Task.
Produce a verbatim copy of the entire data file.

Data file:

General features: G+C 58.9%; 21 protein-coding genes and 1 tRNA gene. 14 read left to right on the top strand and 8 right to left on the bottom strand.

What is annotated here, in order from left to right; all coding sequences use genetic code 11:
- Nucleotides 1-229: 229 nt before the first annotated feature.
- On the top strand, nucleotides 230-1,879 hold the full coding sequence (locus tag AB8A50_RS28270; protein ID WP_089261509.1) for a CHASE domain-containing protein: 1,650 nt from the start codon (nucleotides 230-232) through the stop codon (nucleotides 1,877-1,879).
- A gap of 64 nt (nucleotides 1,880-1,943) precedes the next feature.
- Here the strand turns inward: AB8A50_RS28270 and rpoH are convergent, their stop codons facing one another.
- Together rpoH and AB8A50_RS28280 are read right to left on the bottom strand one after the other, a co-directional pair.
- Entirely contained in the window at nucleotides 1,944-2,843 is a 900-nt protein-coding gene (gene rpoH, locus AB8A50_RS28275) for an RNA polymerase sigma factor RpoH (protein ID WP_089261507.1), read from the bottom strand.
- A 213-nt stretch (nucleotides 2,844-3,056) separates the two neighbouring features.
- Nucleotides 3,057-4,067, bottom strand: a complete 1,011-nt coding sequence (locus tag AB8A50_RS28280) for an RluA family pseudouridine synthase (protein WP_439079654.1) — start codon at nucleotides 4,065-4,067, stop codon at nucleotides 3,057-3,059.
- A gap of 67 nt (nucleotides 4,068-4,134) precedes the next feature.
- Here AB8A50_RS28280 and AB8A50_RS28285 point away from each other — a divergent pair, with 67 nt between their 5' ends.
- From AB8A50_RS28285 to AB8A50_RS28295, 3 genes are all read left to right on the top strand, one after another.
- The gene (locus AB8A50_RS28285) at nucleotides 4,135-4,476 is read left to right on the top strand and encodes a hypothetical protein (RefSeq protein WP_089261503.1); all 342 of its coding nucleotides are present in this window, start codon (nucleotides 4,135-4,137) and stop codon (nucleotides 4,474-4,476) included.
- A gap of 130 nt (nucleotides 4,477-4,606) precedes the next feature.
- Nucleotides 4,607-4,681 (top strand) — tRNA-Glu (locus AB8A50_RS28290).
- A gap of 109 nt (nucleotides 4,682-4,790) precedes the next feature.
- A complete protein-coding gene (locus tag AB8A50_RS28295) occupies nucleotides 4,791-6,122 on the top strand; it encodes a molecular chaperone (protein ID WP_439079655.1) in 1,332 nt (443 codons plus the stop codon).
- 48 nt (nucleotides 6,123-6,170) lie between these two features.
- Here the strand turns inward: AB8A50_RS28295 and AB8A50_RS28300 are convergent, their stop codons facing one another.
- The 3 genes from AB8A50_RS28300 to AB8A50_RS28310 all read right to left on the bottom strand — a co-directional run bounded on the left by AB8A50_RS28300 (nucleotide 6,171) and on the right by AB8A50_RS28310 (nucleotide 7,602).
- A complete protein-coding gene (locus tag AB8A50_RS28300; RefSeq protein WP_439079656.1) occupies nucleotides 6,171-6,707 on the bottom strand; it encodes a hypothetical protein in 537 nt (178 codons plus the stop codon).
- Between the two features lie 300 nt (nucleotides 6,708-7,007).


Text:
General features: G+C 58.9%; 21 protein-coding genes and 1 tRNA gene. 14 read left to right on the top strand and 8 right to left on the bottom strand.

What is annotated here, in order from left to right; all coding sequences use genetic code 11:
- Nucleotides 1-229: 229 nt before the first annotated feature.
- On the top strand, nucleotides 230-1,879 hold the full coding sequence (locus tag AB8A50_RS28270; protein ID WP_089261509.1) for a CHASE domain-containing protein: 1,650 nt from the start codon (nucleotides 230-232) through the stop codon (nucleotides 1,877-1,879).
- A gap of 64 nt (nucleotides 1,880-1,943) precedes the next feature.
- Here the strand turns inward: AB8A50_RS28270 and rpoH are convergent, their stop codons facing one another.
- Together rpoH and AB8A50_RS28280 are read right to left on the bottom strand one after the other, a co-directional pair.
- Entirely contained in the window at nucleotides 1,944-2,843 is a 900-nt protein-coding gene (gene rpoH, locus AB8A50_RS28275) for an RNA polymerase sigma factor RpoH (protein ID WP_089261507.1), read from the bottom strand.
- A 213-nt stretch (nucleotides 2,844-3,056) separates the two neighbouring features.
- Nucleotides 3,057-4,067, bottom strand: a complete 1,011-nt coding sequence (locus tag AB8A50_RS28280) for an RluA family pseudouridine synthase (protein WP_439079654.1) — start codon at nucleotides 4,065-4,067, stop codon at nucleotides 3,057-3,059.
- A gap of 67 nt (nucleotides 4,068-4,134) precedes the next feature.
- Here AB8A50_RS28280 and AB8A50_RS28285 point away from each other — a divergent pair, with 67 nt between their 5' ends.
- From AB8A50_RS28285 to AB8A50_RS28295, 3 genes are all read left to right on the top strand, one after another.
- The gene (locus AB8A50_RS28285) at nucleotides 4,135-4,476 is read left to right on the top strand and encodes a hypothetical protein (RefSeq protein WP_089261503.1); all 342 of its coding nucleotides are present in this window, start codon (nucleotides 4,135-4,137) and stop codon (nucleotides 4,474-4,476) included.
- A gap of 130 nt (nucleotides 4,477-4,606) precedes the next feature.
- Nucleotides 4,607-4,681 (top strand) — tRNA-Glu (locus AB8A50_RS28290).
- A gap of 109 nt (nucleotides 4,682-4,790) precedes the next feature.
- A complete protein-coding gene (locus tag AB8A50_RS28295) occupies nucleotides 4,791-6,122 on the top strand; it encodes a molecular chaperone (protein ID WP_439079655.1) in 1,332 nt (443 codons plus the stop codon).
- 48 nt (nucleotides 6,123-6,170) lie between these two features.
- Here the strand turns inward: AB8A50_RS28295 and AB8A50_RS28300 are convergent, their stop codons facing one another.
- The 3 genes from AB8A50_RS28300 to AB8A50_RS28310 all read right to left on the bottom strand — a co-directional run bounded on the left by AB8A50_RS28300 (nucleotide 6,171) and on the right by AB8A50_RS28310 (nucleotide 7,602).
- A complete protein-coding gene (locus tag AB8A50_RS28300; RefSeq protein WP_439079656.1) occupies nucleotides 6,171-6,707 on the bottom strand; it encodes a hypothetical protein in 537 nt (178 codons plus the stop codon).
- Between the two features lie 300 nt (nucleotides 6,708-7,007).